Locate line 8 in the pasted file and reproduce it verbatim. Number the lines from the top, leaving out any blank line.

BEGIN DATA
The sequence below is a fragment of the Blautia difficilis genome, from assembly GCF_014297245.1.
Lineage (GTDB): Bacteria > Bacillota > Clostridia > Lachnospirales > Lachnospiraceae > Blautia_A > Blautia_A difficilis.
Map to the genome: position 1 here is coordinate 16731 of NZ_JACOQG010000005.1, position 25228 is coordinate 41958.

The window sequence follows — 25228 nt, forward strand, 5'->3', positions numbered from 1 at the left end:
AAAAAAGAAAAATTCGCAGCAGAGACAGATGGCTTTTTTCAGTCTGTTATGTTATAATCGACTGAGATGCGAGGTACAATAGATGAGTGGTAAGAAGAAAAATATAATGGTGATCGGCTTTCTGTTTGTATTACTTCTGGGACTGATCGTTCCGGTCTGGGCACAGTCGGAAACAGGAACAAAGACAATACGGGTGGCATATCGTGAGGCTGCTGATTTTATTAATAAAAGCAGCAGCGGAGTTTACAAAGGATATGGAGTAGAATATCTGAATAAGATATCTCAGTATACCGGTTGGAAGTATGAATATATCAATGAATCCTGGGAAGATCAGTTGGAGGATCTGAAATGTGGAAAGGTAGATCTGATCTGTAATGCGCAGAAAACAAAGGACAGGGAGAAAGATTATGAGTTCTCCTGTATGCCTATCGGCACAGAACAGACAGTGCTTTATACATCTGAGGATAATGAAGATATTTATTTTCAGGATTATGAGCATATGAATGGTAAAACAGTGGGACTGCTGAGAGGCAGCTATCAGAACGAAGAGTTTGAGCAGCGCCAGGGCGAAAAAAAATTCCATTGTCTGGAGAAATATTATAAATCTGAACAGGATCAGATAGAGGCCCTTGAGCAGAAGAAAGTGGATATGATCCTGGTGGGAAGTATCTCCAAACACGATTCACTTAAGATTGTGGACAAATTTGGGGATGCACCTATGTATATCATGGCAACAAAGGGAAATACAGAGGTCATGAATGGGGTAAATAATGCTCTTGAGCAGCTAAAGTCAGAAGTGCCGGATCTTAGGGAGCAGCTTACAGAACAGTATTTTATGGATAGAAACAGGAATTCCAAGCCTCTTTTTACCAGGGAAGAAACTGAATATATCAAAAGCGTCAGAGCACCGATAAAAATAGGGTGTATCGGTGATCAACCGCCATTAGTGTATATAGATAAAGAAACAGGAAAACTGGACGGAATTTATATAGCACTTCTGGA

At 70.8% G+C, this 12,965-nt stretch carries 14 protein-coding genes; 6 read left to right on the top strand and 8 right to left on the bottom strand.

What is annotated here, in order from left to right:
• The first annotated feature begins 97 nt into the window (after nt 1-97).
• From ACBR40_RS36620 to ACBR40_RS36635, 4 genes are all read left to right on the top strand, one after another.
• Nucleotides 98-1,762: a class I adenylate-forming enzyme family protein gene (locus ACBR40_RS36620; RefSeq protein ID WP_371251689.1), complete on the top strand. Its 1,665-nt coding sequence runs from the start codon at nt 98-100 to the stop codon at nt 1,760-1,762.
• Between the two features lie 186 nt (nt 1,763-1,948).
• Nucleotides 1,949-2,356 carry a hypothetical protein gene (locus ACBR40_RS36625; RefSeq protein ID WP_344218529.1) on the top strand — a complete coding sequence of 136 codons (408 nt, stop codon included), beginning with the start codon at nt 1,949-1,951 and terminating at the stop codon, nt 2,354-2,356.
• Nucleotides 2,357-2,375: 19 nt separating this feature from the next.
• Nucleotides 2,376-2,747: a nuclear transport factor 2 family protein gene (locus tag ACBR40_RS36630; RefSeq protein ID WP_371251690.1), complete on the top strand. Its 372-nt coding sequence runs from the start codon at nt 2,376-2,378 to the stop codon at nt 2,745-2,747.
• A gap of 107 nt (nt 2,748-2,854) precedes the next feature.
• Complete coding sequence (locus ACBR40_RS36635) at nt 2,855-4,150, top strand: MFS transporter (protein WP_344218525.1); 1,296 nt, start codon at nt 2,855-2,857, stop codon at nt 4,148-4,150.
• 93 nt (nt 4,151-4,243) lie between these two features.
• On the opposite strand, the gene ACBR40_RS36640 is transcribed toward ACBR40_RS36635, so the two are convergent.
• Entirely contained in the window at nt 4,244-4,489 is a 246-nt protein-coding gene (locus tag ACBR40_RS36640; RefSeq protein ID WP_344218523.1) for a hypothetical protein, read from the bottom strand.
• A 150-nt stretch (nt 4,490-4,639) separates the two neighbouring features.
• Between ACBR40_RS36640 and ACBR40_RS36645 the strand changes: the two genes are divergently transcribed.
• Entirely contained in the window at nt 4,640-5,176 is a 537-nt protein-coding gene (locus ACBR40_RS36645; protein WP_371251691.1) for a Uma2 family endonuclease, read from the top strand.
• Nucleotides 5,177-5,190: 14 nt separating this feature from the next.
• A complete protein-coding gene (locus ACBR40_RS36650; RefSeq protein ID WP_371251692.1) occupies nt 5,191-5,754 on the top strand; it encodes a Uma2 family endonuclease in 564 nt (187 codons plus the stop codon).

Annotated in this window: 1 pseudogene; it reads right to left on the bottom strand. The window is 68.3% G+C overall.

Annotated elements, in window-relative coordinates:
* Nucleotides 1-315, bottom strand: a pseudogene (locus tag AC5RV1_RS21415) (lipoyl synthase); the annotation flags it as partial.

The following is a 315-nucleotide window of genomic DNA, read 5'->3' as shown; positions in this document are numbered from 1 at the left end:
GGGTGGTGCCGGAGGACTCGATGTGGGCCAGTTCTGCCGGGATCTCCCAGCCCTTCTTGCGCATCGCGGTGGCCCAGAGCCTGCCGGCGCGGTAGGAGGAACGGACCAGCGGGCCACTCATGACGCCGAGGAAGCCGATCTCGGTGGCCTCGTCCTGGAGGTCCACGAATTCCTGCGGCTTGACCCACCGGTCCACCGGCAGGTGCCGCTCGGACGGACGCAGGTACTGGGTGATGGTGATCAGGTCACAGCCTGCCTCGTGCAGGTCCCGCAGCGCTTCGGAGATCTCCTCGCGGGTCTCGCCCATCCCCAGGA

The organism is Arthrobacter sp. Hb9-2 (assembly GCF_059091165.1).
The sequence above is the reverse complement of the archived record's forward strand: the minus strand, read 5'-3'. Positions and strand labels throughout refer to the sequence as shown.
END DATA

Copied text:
• The first annotated feature begins 97 nt into the window (after nt 1-97).